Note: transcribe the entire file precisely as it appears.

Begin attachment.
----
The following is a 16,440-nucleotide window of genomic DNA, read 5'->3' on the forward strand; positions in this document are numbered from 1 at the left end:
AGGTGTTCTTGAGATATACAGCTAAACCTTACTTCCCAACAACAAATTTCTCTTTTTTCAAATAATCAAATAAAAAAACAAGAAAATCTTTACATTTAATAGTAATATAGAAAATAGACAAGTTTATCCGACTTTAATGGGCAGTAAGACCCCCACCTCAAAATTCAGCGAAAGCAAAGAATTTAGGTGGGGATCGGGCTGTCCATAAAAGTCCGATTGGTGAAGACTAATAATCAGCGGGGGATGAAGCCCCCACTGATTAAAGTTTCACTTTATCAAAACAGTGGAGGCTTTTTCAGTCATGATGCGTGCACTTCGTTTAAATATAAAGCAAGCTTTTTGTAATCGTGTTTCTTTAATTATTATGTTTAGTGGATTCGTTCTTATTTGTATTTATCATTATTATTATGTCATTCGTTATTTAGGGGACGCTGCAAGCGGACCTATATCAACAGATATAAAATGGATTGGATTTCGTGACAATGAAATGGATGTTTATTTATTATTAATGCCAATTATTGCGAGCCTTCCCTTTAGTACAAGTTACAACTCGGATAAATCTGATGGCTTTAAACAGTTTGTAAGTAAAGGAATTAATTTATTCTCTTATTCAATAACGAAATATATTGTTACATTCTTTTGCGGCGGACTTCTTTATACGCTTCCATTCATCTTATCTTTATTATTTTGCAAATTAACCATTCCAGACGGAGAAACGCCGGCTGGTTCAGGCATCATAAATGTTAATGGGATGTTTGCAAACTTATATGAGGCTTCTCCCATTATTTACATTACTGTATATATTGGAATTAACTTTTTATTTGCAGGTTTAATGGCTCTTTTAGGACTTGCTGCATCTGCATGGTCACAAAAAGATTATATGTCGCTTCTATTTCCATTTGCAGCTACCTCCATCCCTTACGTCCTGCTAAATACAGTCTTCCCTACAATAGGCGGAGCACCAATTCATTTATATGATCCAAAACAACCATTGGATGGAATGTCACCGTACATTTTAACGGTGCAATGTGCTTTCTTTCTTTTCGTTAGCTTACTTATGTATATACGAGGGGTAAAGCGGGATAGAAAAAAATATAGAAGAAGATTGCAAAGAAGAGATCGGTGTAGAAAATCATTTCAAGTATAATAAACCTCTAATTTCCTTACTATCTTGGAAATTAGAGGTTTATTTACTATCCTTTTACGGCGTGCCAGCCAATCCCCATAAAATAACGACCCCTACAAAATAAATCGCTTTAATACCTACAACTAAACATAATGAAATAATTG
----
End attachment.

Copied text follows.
The following is a 16,440-nucleotide window of genomic DNA, read 5'->3' on the forward strand; positions in this document are numbered from 1 at the left end:
AGGTGTTCTTGAGATATACAGCTAAACCTTACTTCCCAACAACAAATTTCTCTTTTTTCAAATAATCAAATAAAAAAACAAGAAAATCTTTACATTTAATAGTAATATAGAAAATAGACAAGTTTATCCGACTTTAATGGGCAGTAAGACCCCCACCTCAAAATTCAGCGAAAGCAAAGAATTTAGGTGGGGATCGGGCTGTCCATAAAAGTCCGATTGGTGAAGACTAATAATCAGCGGGGGATGAAGCCCCCACTGATTAAAGTTTCACTTTATCAAAACAGTGGAGGCTTTTTCAGTCATGATGCGTGCACTTCGTTTAAATATAAAGCAAGCTTTTTGTAATCGTGTTTCTTTAATTATTATGTTTAGTGGATTCGTTCTTATTTGTATTTATCATTATTATTATGTCATTCGTTATTTAGGGGACGCTGCAAGCGGACCTATATCAACAGATATAAAATGGATTGGATTTCGTGACAATGAAATGGATGTTTATTTATTATTAATGCCAATTATTGCGAGCCTTCCCTTTAGTACAAGTTACAACTCGGATAAATCTGATGGCTTTAAACAGTTTGTAAGTAAAGGAATTAATTTATTCTCTTATTCAATAACGAAATATATTGTTACATTCTTTTGCGGCGGACTTCTTTATACGCTTCCATTCATCTTATCTTTATTATTTTGCAAATTAACCATTCCAGACGGAGAAACGCCGGCTGGTTCAGGCATCATAAATGTTAATGGGATGTTTGCAAACTTATATGAGGCTTCTCCCATTATTTACATTACTGTATATATTGGAATTAACTTTTTATTTGCAGGTTTAATGGCTCTTTTAGGACTTGCTGCATCTGCATGGTCACAAAAAGATTATATGTCGCTTCTATTTCCATTTGCAGCTACCTCCATCCCTTACGTCCTGCTAAATACAGTCTTCCCTACAATAGGCGGAGCACCAATTCATTTATATGATCCAAAACAACCATTGGATGGAATGTCACCGTACATTTTAACGGTGCAATGTGCTTTCTTTCTTTTCGTTAGCTTACTTATGTATATACGAGGGGTAAAGCGGGATAGAAAAAAATATAGAAGAAGATTGCAAAGAAGAGATCGGTGTAGAAAATCATTTCAAGTATAATAAACCTCTAATTTCCTTACTATCTTGGAAATTAGAGGTTTATTTACTATCCTTTTACGGCGTGCCAGCCAATCCCCATAAAATAACGACCCCTACAAAATAAATCGCTTTAATACCTACAACTAAACATAATGAAATAATTG